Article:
New & Now

Garbage-Powered Mushroom Kits

0 Save

If you like it, save it!

Save and organize all of the stuff you love in one place.

Got it!

If you like something…

Click the heart, it's called favoriting. Favorite the stuff you like.

Got it!

The mechamism by which mushrooms are raised is different than any other human-consumed plant crop. They prefer to grow on rotting wood, reproduce using spores, and don't always enjoy sunlight. The idea of cultivating one's own mushrooms intimidates even the most seasoned farmers and house-hold produce growers. But it turns out they aren't all that difficult, and with the help of two California mushroom locavores, Nikhil Arora and Alex Velez, anyone can produce pounds of mushrooms from the comfort of their own home, using garbage as fuel. 


The two launched their mushroom-based company, Back to the Roots, in 2009, and focused on cultivating mushrooms in a warehouse near Berkley, California. Eventually, that warehouse produced about 500 pounds of mushrooms per week. When they convinced local coffee houses to pay them to take coffee grinds off their hands (they managed to grow mushrooms from this and other post-consumer waste), their business took a turn, and they started thinking about spreading the mushroom wealth. They created kits, idiot proof how-to guides, and sold them at Whole Foods and Home Depot.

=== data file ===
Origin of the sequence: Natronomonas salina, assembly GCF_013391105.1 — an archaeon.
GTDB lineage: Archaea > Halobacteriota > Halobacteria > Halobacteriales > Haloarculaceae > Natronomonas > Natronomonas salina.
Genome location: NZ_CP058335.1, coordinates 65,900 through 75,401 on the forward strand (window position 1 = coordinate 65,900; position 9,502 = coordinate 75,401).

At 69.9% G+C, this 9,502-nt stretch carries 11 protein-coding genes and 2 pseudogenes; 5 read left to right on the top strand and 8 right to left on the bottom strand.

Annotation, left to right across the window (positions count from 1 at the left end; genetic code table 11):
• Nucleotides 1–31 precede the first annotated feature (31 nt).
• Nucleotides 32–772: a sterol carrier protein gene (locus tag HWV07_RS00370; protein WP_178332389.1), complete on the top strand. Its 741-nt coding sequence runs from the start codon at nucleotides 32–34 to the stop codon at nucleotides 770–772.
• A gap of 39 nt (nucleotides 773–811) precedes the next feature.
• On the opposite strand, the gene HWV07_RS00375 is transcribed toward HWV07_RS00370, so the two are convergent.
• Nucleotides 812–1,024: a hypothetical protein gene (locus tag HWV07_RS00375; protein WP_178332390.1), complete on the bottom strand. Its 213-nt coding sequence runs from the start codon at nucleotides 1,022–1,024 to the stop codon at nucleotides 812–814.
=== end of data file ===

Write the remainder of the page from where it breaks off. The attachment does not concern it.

"Our vision is to make food personal again," Arora says. "We're trying to show anyone can grow their own." Certainly, they have been successful, donating mushroom kits to over 10,000 kids at elementary schools in an attempt to make kids think about where their food comes from. In addition, their business create 31 green-collar jobs in West Oakland, and diverts 40,000 pounds of coffee ground per week from the landfill. 

If you are interested in growing your own gourmet mushrooms, check out their website here


Back to the Roots: Two Fun Guys Help You Grow Your Own Gourmet Mushrooms from Fast Co. Exist